Glastonbury review: Dua Lipa knows how to party after all

Image via BBC

When her latest album Radical Optimism was miss-sold as a “tribute to UK rave culture”, many were left scratching their heads searching for the references. Turns out, she was saving the rave for Glasto.

When I first started making music, I dreamt about the day that I would get asked to headline Glastonbury.” So says Dua Lipa in a video posted to her Instagram on Wednesday, in which interviews from over the course of her career are cut together to repeat Glastonbury! Glastonbury! Glastonbury!” The point is, Dua really wanted this – like, more than anything else in the world. She wanted the lights, the crowd, the Pyramid Stage, in the slot that music legends such as David Bowie, Beyoncé and Jay‑Z played before her. She even claimed she wanted to headline the Friday night so that she can spend the rest of the weekend partying here. Let’s see if she makes it the NYC Downlow later.

Ever since the start of her career, Dua’s hits have been designed to make you dance: New Rules, Be The One, One Kiss, Don’t Start Now. Her headline Glasto set, then, should be a piece of cake.

Still, there was a stumble on Dua’s road to Glasto, that pesky third album Radical Optimism, which initially charted high but was met with lukewarm reviews. An anti-climatic drop in the ocean compared to the non-stop party of its predecessor Future Nostalgia, it made some Glasto goers nervous: could she really pull it off? Add to that a promo run that miss-sold the album as a psychedelic pop-infused tribute to UK rave culture”, and it made you wonder if Dua had even been to a proper rave in her life.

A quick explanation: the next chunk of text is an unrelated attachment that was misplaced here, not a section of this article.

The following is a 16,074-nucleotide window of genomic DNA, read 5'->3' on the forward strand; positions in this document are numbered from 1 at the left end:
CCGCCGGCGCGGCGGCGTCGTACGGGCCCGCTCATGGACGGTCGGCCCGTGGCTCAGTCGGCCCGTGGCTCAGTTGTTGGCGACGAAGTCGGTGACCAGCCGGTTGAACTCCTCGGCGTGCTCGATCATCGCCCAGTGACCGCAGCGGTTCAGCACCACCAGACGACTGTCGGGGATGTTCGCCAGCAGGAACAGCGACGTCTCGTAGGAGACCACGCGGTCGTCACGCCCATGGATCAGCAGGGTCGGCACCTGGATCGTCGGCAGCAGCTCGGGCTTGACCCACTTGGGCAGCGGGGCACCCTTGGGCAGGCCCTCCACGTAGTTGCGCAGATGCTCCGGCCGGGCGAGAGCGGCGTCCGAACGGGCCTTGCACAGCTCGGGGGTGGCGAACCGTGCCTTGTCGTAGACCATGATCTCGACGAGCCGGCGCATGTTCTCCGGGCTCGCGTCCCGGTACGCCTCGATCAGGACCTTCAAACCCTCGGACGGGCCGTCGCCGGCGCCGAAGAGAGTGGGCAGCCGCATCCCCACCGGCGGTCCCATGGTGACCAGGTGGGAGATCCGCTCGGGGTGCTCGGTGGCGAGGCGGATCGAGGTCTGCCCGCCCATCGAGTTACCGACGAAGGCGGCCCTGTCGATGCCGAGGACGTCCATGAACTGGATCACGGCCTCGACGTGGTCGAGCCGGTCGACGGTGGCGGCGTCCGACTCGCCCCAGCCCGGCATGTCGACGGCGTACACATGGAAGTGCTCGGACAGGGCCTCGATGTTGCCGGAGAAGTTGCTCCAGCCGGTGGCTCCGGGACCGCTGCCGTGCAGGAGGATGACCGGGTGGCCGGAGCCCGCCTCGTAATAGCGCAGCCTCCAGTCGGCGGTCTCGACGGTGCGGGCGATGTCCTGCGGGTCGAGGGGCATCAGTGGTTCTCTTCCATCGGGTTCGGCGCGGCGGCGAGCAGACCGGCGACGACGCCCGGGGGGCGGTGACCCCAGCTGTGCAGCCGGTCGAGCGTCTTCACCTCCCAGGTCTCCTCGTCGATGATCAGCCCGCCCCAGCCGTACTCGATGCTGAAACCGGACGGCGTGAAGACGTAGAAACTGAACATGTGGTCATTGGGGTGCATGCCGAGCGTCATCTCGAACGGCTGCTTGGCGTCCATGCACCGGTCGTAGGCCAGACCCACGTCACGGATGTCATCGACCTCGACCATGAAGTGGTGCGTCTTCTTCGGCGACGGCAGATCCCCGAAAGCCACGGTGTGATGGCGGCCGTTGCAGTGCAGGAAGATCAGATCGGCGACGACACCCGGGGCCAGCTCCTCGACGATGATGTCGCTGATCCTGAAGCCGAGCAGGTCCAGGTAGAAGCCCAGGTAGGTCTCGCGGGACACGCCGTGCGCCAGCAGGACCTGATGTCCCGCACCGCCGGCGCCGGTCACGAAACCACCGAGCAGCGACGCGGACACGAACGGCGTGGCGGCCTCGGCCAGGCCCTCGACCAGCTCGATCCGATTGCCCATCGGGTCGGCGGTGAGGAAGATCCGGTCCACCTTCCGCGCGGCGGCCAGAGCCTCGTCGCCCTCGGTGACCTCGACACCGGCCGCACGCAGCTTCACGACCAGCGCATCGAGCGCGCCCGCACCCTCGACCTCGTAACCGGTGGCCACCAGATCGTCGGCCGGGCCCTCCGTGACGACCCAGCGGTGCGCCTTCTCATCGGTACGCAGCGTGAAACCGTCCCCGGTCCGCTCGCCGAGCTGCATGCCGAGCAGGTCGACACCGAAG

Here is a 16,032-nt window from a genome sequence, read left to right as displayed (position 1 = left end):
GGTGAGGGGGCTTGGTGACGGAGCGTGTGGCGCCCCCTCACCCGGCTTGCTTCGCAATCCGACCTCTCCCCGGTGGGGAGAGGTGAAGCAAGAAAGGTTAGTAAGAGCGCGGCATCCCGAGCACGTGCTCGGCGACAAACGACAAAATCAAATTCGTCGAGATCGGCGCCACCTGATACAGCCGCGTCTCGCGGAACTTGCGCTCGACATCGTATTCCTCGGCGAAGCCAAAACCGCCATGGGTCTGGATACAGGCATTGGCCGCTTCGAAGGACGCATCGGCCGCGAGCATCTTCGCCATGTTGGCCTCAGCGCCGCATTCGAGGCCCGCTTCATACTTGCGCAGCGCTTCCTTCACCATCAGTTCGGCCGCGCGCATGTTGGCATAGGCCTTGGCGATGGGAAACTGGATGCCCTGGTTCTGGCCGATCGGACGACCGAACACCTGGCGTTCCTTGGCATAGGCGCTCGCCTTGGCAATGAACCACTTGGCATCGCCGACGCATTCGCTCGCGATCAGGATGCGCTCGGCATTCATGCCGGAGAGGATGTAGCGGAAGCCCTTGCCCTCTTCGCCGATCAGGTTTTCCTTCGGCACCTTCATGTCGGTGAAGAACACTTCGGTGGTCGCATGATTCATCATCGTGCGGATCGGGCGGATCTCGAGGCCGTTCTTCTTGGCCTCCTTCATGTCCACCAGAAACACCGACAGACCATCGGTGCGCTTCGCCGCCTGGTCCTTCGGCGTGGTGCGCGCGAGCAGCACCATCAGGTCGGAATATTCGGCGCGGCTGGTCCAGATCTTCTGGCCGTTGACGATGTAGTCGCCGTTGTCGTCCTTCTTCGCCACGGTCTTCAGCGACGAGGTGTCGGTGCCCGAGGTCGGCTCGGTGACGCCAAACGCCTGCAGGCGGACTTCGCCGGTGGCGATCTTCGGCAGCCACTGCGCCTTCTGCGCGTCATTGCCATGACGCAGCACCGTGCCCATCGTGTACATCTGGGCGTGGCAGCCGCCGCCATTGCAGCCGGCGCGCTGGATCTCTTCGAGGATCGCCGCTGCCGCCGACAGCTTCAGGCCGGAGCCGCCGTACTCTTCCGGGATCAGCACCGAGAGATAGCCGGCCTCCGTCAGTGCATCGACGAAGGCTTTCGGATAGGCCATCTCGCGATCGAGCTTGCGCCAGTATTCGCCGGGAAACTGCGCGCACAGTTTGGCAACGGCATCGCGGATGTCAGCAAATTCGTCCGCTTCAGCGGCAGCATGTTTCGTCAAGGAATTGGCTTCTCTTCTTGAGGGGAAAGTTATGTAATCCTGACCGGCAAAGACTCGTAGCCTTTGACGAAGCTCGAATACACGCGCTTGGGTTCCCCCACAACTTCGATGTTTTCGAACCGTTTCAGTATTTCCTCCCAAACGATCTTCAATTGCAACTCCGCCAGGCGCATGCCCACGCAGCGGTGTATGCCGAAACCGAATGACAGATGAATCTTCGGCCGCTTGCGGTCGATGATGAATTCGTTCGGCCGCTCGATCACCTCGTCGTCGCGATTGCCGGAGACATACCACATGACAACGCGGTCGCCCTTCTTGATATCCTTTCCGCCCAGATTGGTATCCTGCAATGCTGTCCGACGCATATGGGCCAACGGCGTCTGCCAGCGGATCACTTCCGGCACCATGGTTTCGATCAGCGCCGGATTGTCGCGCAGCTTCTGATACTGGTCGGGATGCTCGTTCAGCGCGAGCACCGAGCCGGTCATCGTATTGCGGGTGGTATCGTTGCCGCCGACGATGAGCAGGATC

She might have just been referring to the souped-up versions of the songs. During Dua’s set on Friday, the 28-year-old reiterated many times that she writes music with the Pyramid Stage in mind, but the real highlights of her set were the segments that remixed the classics with a club-ready pulse. One Kiss was a little bouncier and bubblier; Pretty Please ended with the Midland Refix from Club Future Nostalgia; the intro to Physical sounded like it was about to break into happy hardcore; her Dance The Night vocals were mixed with breakbeats while she nipped off stage to get changed from a black leather bodysuit to tiger print hotpants. Hallucinate – a track Dua once described as her festival song – was, well, Hallucinate.


Even the new stuff sounded better on stage. As the crowd chanted Dua! Dua! Dua fucking Lipa!”, songs like Training Season, Falling Forever and Illusion felt supercharged, although they didn’t get the crowd dancing quite as much as the Future Nostalgia hits, but they did the job, mostly played true to the album versions.

Speaking of, Dua’s key collaborator on Radical Optimism, Tame Impala’s Kevin Parker, made an appearance midway through the set to perform his band’s massive hit The Less I Know the Better. Providing a chilled circuit breaker between the full-throttle energy of the set’s danciest tracks – and, perhaps, a bit of respite for Dua – the guest appearance was a classy call, one that provided extra cool points for Dua as Kevin casually strolled out in jeans and a T‑shirt.

I’ve dreamt of this my whole life,” said Dua as she looked out at the crowd. And it feels sooo good.” The hard work paid off, the manifestation worked, the moodboards, the choreography, the references were all diligently studied. Did she pull it off? Of course she did. She’s Dua fucking Lipa, pop legend in the making.

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